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Oncogene. 2003 Dec 8;22(56):9048-57.

Role of PML and the PML-nuclear body in the control of programmed cell death.

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Molecular Biology Program and Department of Pathology, Memorial Sloan-Kettering Cancer Center, Sloan-Kettering Division, Graduate School of Medical Sciences, Cornell University, 1275 York Avenue, New York, NY 10021, USA.


PML is a tumor suppressor implicated in leukemia and cancer pathogenesis. PML epitomizes a multiprotein nuclear structure, the PML-nuclear body (PML-NB), whose proper formation and function depends on PML. Studies in knockout (KO) mice and cells unraveled an essential pleiotropic role for PML in multiple p53-dependent and -independent apoptotic pathways. As a result, Pml(-/-) mice and cells are protected from apoptosis triggered by a number of stimuli such as ionizing radiation, interferon, ceramide, Fas and TNF. It is becoming apparent that PML and the PML-NB act as molecular hubs for the induction and/or reinforcement of programmed cell death through a selective and dynamic regulation of proapoptotic transcriptional events. In addition, recent observations propose a role for PML in checkpoint responses upon DNA damage. Moreover, PML and the PML-NB have also been implicated in the control of genomic stability and DNA repair. Here, we will discuss the molecular mechanisms by which PML regulates these processes and the implication of these findings for cancer pathogenesis and therapy.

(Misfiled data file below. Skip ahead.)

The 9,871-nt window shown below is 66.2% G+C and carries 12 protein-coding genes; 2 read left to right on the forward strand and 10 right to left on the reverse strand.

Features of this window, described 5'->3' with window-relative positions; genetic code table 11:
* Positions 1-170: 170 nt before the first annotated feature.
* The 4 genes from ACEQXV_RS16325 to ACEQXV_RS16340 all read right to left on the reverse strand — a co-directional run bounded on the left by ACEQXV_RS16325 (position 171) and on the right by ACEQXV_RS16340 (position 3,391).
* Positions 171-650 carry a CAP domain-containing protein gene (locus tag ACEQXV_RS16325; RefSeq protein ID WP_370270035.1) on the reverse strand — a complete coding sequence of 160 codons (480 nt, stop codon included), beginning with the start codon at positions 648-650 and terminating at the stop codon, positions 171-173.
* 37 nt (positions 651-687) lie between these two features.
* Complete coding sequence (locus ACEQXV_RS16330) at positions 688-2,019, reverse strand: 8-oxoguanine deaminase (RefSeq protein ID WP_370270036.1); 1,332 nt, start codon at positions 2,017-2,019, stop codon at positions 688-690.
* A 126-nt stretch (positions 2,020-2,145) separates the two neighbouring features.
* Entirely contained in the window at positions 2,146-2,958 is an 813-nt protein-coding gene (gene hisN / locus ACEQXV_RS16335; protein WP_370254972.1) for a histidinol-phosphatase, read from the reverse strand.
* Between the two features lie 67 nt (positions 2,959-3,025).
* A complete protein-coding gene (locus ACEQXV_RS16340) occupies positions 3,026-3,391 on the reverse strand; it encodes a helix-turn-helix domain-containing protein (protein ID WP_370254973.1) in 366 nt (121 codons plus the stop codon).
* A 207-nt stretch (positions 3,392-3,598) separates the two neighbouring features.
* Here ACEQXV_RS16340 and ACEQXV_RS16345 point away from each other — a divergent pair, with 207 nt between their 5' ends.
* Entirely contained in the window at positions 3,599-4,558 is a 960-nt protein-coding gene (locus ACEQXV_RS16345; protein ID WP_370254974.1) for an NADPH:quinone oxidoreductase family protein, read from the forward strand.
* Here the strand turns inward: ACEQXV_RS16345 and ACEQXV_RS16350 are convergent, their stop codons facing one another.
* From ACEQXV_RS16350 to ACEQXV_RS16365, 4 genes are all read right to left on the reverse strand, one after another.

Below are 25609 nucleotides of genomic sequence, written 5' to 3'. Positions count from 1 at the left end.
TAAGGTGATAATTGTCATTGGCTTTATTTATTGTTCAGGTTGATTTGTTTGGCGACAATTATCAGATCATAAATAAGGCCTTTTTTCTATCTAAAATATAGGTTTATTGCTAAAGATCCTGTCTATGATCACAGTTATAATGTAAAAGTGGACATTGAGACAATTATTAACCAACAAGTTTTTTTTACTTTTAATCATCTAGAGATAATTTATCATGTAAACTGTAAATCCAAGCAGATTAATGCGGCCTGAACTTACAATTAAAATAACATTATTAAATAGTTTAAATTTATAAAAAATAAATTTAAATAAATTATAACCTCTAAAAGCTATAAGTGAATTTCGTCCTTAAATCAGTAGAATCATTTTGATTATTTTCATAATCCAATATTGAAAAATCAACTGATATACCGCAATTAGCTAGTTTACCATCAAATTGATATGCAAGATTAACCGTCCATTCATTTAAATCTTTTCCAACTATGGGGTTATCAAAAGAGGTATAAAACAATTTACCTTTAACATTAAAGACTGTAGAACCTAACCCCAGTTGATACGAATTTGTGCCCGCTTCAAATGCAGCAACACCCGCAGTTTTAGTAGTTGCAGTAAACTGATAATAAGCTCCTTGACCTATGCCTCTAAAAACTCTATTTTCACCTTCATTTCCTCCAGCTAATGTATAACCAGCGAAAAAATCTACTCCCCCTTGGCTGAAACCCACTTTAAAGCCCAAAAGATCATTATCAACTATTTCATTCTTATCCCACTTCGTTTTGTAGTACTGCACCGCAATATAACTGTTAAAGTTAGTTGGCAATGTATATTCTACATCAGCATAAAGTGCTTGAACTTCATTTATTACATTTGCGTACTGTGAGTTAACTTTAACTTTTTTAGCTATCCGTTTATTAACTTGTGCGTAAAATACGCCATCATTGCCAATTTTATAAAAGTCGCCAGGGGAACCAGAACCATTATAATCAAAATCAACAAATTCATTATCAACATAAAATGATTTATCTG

[Indexed for MEDLINE]

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